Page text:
Value contribution metrics report the overall value the business architecture initiative delivers in bottom-line, financial terms. Some of the measures report quantifiable data while others report estimated value. Value contribution measures are the most difficult measures to develop. Quantifiable financial measures are not readily available for the majority of the work business architecture performs such as strategy clarification, capability assessments, or road mapping. Unfortunately, most of the clearly quantifiable measures are the result of more tactical work than business architects aspire to focus on.
The challenge with the measures in this metric set is getting stakeholders to agree with the estimation process. There are two parts to the process. The first part is determining actual outcome value and the second part is allocating value to all of the participants. The fewer organizations involved in value delivery, the easier it is to allocate value. The more conservative the estimate, the easier it is to gain stakeholder buy-in. The categories currently defined are:
Quantifiable Financial Value –This metric category is for items where there is little, if any, doubt about the financial value delivered. The items here can be either revenue gains or cost reductions. Cost savings are the predominate measure used here as they are much easier to quantify and capture value from than revenue gains. The value of items in this category are often calculated by others which makes them the most powerful of the value measures in demonstrating business architecture’s contribution.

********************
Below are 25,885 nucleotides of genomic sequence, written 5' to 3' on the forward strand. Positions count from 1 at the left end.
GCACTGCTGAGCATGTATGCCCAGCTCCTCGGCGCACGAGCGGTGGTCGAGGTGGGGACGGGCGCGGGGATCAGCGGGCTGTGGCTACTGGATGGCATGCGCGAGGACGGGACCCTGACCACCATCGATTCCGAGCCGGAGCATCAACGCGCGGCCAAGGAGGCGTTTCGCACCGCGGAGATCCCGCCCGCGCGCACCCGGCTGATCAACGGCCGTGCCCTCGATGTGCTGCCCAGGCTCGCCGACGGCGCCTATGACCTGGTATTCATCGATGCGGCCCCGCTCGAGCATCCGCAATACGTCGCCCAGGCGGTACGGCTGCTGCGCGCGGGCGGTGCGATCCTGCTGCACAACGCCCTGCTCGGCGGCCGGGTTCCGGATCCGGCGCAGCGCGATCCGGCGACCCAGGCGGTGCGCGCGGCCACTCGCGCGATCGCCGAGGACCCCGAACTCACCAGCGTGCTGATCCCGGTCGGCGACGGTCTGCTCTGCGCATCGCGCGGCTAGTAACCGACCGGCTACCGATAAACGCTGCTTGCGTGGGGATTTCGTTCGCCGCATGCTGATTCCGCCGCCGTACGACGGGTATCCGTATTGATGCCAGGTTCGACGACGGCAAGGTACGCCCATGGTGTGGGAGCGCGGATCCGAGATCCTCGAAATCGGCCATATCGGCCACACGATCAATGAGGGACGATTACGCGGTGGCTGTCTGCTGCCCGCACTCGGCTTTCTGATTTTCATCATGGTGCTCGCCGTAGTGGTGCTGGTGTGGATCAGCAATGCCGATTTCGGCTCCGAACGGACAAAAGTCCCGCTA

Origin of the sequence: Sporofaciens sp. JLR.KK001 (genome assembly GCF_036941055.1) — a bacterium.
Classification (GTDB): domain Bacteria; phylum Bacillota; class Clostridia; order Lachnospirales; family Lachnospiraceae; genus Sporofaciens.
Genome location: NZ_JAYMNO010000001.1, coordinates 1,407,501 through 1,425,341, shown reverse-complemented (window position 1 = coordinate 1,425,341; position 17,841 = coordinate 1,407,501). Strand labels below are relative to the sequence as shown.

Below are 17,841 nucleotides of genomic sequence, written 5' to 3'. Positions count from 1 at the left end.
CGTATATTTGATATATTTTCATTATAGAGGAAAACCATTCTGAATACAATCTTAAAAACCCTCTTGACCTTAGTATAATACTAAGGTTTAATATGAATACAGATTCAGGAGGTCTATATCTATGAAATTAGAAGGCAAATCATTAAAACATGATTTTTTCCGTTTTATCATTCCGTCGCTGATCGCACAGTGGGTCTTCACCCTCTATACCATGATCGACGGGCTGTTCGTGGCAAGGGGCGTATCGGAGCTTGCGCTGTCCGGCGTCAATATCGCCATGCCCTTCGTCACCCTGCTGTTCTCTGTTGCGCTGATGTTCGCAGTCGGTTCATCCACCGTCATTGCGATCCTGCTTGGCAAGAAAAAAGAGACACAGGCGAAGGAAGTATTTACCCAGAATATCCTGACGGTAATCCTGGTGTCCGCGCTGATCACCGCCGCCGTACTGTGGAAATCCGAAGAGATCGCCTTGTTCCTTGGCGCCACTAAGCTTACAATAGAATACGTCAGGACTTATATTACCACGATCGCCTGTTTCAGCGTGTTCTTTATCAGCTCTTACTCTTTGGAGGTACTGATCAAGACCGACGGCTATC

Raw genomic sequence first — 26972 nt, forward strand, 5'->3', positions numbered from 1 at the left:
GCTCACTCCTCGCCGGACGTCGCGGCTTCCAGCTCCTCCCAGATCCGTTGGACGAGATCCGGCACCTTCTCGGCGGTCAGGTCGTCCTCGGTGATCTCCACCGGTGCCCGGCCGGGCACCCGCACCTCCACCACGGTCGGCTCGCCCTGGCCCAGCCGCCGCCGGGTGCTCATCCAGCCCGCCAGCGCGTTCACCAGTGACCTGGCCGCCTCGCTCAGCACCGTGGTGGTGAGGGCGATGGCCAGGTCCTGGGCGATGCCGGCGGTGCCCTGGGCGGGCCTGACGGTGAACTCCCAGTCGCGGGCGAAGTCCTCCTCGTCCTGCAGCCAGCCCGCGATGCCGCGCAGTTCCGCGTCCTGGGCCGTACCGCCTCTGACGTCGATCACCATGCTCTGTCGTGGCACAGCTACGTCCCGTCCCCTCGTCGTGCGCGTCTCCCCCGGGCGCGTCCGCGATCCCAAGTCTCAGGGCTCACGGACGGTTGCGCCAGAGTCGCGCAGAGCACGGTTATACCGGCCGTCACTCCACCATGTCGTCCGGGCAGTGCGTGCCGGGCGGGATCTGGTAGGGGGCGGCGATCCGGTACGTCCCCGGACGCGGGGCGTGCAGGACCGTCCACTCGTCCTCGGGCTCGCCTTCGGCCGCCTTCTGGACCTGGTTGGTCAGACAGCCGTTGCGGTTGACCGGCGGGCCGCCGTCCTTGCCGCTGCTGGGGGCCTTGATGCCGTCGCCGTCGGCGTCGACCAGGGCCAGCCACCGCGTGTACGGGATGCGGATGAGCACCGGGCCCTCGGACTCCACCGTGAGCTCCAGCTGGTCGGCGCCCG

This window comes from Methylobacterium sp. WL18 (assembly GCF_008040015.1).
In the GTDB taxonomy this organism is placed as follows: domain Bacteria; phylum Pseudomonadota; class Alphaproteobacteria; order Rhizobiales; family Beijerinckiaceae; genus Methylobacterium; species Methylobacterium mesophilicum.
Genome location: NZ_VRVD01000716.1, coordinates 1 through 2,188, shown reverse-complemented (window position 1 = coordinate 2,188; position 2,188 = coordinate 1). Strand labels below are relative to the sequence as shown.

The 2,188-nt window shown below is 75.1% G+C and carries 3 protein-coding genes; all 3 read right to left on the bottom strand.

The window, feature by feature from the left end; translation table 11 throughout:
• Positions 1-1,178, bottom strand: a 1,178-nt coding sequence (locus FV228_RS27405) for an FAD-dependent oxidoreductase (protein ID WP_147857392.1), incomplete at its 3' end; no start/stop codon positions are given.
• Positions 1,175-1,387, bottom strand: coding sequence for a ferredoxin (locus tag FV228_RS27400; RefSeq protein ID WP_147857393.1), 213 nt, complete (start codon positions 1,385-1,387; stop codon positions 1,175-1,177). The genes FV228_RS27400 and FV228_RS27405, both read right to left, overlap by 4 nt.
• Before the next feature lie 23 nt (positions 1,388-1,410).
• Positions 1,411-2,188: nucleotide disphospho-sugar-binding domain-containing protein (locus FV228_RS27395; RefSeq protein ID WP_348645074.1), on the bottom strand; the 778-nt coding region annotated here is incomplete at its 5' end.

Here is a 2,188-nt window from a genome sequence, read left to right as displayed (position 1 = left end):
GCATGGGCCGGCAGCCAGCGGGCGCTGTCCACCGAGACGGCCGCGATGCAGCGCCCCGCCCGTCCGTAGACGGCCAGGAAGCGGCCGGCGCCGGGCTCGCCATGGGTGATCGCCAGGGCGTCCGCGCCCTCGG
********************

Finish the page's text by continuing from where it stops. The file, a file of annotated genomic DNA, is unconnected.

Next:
Estimated Financial Value –This category includes items where business architecture’s value contribution can be estimated and the estimated value is beyond the actual cost incurred. This is where stakeholder buy-in to the estimation process is critical. One estimation method that works well here is to have business architecture clients declare the value of the work performed. For example, a business unit leader might declare the value of a capability assessment to her organization as $200,000 when the actual cost of the effort was $150,000.
Work Effort Contributed –This category provides a way to demonstrate where business architecture is applying its resources when other value capturing methods are not feasible. It reflects the actual, fully loaded cost to the organization of applying business architecture resources to specific activities.